Each quarter, Backblaze updates our hard drive statistics with the latest data. As of the end of Q2 2015, there were 47,561 drives spinning in our data center. Subtracting out boot drives, drive models with less than 45 drives and drives in testing systems, we are publishing data on 46,038 hard drives spread across 21 different models, from 1.5TB to 8TB in size.
All the hard drives in this review are used in the production systems in our data center. The environment is climate controlled and all drives are individually monitored. Each day we pull the available SMART stats reported by each and every drive. These stats are available for download from our Hard Drive Data webpage.
There are two SMART stats of particular interest for most folks: hours in operation and drive temperature. The SMART 9 attribute allows us to compute the age of the drive, and the SMART 194 attribute allows us to determine that all drives are within their acceptable temperature range. Downloading the data will enable you to examine the SMART stats for every drive we used in this review.
Hard Drive Failure Rates
We’ll start by comparing the hard drive reliability stats for the January-June 2015 period with the stats from 2014:
Trends in Hard Drive Failure Rates
The following table presents the cumulative hard drive reliability stats over time. This table can provide insights into failure rate trends as the drive population ages:
What Is a Failed Hard Drive?
For Backblaze, there are three reasons a drive is considered to have “failed:”
- The drive will not spin up or connect to the OS.
- The drive will not sync, or stay synced, in a RAID array (see note below).
- The SMART stats we use show values above our thresholds.
Note: Backblaze Vaults do not use RAID. Instead, we use our open-sourced implementation of Reed-Solomon encoding to replace the function of RAID. As a result, these drives are not subject to RAID-sync errors. RAID-sync failures are only applicable to stand-alone Storage Pods.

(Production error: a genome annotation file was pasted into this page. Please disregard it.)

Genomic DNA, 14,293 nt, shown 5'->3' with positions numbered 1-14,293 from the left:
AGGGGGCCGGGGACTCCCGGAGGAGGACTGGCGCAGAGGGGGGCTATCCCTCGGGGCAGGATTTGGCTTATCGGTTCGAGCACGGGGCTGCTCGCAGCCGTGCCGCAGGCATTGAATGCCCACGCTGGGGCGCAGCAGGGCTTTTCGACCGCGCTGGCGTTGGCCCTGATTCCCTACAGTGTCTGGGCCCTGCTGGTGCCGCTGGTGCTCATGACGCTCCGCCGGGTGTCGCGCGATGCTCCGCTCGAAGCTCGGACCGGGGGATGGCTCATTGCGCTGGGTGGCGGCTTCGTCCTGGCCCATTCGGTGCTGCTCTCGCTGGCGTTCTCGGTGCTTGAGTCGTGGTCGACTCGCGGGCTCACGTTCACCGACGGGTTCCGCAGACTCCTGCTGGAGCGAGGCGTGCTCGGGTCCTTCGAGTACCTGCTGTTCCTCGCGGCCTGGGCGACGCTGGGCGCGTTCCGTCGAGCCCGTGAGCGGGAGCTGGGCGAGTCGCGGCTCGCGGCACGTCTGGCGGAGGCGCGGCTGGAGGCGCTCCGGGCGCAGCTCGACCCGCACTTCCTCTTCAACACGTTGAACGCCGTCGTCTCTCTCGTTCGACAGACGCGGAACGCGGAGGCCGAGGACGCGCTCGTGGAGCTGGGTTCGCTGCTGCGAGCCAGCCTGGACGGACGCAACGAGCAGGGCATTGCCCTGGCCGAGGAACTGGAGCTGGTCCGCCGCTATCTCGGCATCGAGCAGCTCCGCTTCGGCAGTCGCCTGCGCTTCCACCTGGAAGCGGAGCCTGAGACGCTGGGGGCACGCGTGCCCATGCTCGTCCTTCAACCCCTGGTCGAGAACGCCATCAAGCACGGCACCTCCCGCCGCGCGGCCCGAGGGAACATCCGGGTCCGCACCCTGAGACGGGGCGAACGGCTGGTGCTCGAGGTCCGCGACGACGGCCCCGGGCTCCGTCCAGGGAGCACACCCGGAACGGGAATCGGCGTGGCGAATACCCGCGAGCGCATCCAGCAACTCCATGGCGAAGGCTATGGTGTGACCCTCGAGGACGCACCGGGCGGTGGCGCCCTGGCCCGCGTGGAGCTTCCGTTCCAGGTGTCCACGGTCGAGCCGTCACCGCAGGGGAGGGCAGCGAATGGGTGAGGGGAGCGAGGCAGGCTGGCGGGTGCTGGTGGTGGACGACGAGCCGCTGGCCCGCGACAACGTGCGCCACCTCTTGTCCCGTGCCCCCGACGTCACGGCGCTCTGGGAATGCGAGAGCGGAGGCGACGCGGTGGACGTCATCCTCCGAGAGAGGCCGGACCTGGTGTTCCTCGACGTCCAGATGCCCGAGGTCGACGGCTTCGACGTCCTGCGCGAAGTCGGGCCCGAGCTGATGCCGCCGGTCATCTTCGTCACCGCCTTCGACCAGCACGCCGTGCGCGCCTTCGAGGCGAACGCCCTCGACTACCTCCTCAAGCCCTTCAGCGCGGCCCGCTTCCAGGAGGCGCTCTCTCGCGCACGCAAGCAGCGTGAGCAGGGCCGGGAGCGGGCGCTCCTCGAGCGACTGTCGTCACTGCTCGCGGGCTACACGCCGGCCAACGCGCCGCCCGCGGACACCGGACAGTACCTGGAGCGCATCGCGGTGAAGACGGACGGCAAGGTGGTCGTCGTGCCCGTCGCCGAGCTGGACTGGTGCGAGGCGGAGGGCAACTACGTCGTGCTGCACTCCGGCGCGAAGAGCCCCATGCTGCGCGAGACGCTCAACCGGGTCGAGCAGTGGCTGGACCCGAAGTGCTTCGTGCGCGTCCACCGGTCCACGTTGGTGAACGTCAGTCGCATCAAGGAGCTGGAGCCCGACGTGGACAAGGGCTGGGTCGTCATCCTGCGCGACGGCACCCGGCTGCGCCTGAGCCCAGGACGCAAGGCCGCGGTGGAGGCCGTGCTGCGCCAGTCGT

The 4TB drives continue to rock, with both Seagate and HGST 4TB drives performing well. The Seagate 4TB drive has a current cumulative failure rate of 3% and has a street price of $131.58 each on Amazon. The HGST 4TB drive has a higher street price of $174.99 on Amazon, but a lower cumulative failure rate of 1.18%. Both drives have been in service for over a year and we currently own 17,000+ Seagate and 11,000+ HGST 4TB drives and continue to purchase more.
The failure rates of the Toshiba and Western Digital 4TB drives look respectable as well, but they are based on a very limited number of drives for each model. We’ve had trouble getting the Toshiba drives quoted to us in quantity, although there appears to be some movement on that front. Western Digital drives are almost always quoted to us at a higher price than other drive models. Until we can get a reasonable number of these drives, we can’t recommend either of them, although you may find them to be just fine for your personal use.
For 6TB drives, the data is still not firm. We did manage to buy 450 Western Digital 6TB drives that currently have a 6.2% failure rate over the eight months they’ve been in service, but their failure rate has fluctuated over time from 3.07% to 13.75%. The 495 6TB Seagate drives have a lower current failure rate, at 3.8%, but they have been in service less than six months. In summary, more time is needed to get a good fix on the failure rates of these 6TB drives.
Regarding the 8TB drives we have deployed, we need more drives and more time before we can recommend anything. We currently have had 45 HGST 8TB drives (helium) deployed for about one quarter. The current annual failure rate of 5.3% is based on one drive failure, which is certainly not enough to draw any conclusions.
The 1.5TB and 2TB drives we have in production are slowly being replaced with larger capacity drives. The average age of the Seagate 1.5TB drives is over five years, making these some of the oldest drives in our data center. Their current annual failure rate is over 10%, so these drives are being replaced first. The HGST 2TB drives we have running have been exceptional. After four or more years of service, their cumulative failure rate is just 1.9%. If you’re interested in a 2TB drive, the HGST drive (model HDS722020ALA330) has been an all-star performer for us and they are still available on Amazon for $56.43.
As far as 3TB drives go, we have replaced nearly all of our Seagate 3TB drives. If you are interested in getting a 3TB drive, we’ve had a positive experience with the HGST 3TB drive (model HDS723030ALA640) which can still be found in stock on Amazon for $110.88. Their current failure rate in our environment is 1.83%. The HGST 3TB, model HDS5C3030ALA630, is a choice good as well, but quantities seem to be limited.